Re-enforcing Resiliency at All Levels
“Community resilience is the sustainability of a community to use available resources to respond to, withstand and recover from adverse situations.” (Wikipedia)
At the national level, the Columbia Climate School and Headwater Economics released “Missing the Mark: Effectiveness and funding in Community Wildfire Resilience.” This report finds that the most effective strategies for reducing community wildfire risk, those that manage the built environment, tend to receive the least funding and policy support when compared to suppression or fuel management strategies.
A resilient Colorado relies on local efforts to leverage these state and national resources with local resources and strategies. During FACO’s monthly network call, network participants shared the positive impact of recent projects supported by FACO Opportunity Fund awards. These micro-sized grants support gaps and hard-to-fund projects in Colorado communities. Maya, with Boulder Watershed Collective, shared about their project with the Youth Corps in Gold Hill including installing gravel aprons around homes and inoculating wood chips with fungi spores in an effort to hasten decomposition of the biomass from vegetation removal. Lara, with Coalition for the Upper South Platte, shared their experience training Mile High Youth Corps crew leaders in more advanced tree-felling skills to increase capabilities to achieve project scopes of work. Dorie, with Genesee Fire Rescue, spoke about their hazardous vegetation removal Slash Drop-off events. She’s leveraging partnerships with neighborhood leaders, local composting, and a church toward a more effective program.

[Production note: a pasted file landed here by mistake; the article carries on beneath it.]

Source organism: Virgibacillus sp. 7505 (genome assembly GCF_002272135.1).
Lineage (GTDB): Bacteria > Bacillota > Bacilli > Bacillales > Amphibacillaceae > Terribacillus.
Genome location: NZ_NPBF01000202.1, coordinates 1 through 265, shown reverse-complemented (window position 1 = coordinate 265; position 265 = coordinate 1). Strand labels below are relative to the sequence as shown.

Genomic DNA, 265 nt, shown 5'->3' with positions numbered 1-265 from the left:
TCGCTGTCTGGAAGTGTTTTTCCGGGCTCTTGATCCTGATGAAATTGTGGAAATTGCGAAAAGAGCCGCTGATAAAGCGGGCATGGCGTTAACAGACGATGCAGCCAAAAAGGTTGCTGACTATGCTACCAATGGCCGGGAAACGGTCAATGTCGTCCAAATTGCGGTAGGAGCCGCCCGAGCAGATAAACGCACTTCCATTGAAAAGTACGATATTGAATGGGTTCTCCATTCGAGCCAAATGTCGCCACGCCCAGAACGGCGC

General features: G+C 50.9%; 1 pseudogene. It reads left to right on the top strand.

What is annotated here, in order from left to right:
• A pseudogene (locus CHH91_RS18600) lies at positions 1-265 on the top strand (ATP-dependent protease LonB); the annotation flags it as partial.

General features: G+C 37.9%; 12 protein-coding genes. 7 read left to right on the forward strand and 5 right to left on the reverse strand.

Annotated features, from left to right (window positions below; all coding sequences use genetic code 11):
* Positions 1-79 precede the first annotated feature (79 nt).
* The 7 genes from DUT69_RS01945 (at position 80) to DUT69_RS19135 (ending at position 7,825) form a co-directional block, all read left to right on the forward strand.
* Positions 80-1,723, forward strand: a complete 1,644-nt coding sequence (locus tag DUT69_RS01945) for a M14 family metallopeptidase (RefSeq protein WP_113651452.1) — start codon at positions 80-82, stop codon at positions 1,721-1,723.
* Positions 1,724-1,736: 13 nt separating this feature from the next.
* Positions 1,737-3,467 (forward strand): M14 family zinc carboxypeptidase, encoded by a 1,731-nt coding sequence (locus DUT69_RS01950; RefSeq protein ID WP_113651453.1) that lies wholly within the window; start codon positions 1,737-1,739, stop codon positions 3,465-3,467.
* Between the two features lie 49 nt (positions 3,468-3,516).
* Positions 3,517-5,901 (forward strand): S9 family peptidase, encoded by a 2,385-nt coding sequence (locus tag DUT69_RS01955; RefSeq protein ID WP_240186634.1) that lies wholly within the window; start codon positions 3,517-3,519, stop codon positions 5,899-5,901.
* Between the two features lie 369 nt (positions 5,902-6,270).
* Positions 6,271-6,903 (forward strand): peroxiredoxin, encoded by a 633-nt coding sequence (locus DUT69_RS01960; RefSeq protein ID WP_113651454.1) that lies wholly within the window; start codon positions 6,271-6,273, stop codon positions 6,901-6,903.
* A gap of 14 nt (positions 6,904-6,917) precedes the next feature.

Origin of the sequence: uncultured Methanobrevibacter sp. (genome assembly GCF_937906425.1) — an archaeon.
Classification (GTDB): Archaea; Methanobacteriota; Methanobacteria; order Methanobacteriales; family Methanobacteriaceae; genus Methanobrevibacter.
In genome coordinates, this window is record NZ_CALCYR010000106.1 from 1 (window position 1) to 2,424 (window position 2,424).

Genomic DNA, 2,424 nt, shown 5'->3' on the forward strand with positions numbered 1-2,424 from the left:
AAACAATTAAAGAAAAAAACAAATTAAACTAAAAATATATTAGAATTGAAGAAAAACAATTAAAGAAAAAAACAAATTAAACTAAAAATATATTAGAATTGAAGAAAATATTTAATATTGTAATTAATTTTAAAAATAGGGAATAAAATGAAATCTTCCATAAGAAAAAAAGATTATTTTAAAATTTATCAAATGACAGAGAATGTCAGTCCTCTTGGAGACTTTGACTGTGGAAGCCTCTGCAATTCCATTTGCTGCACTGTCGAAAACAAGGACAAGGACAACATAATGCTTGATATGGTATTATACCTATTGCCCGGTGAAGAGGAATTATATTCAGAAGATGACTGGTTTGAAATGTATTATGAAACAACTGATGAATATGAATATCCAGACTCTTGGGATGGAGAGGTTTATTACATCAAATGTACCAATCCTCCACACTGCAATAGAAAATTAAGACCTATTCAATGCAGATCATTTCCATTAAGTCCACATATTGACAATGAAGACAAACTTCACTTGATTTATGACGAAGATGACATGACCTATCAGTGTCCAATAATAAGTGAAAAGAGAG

“The definition of insanity is doing the same thing over and over and expecting different results”. -Albert Einstein.